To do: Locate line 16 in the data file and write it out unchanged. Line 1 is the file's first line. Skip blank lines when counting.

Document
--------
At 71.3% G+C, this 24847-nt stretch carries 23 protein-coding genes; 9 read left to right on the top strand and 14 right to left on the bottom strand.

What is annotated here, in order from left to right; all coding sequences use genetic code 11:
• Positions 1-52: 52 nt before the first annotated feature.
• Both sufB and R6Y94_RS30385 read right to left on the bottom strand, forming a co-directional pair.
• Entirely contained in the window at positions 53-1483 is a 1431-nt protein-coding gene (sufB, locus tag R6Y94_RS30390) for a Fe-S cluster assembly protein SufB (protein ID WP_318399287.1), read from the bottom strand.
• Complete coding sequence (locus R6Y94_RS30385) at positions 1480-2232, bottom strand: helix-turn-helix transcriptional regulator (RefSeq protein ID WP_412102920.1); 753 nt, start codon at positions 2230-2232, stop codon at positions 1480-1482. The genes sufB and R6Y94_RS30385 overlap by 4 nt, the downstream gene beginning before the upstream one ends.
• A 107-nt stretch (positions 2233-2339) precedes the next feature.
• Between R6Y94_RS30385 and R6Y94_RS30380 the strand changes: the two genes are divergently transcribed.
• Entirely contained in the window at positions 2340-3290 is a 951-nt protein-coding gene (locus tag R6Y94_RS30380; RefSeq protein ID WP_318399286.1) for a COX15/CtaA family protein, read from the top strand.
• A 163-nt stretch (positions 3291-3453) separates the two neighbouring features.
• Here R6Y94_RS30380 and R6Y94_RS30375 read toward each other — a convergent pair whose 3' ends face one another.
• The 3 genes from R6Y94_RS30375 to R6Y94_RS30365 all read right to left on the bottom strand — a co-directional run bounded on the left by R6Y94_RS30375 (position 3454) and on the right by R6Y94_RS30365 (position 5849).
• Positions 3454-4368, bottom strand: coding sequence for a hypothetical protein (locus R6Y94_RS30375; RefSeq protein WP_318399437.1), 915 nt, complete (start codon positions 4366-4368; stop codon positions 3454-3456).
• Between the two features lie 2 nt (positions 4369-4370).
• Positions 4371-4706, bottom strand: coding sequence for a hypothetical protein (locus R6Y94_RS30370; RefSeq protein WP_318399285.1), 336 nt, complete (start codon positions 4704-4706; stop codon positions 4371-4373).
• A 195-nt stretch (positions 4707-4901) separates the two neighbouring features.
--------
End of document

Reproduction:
• A 195-nt stretch (positions 4707-4901) separates the two neighbouring features.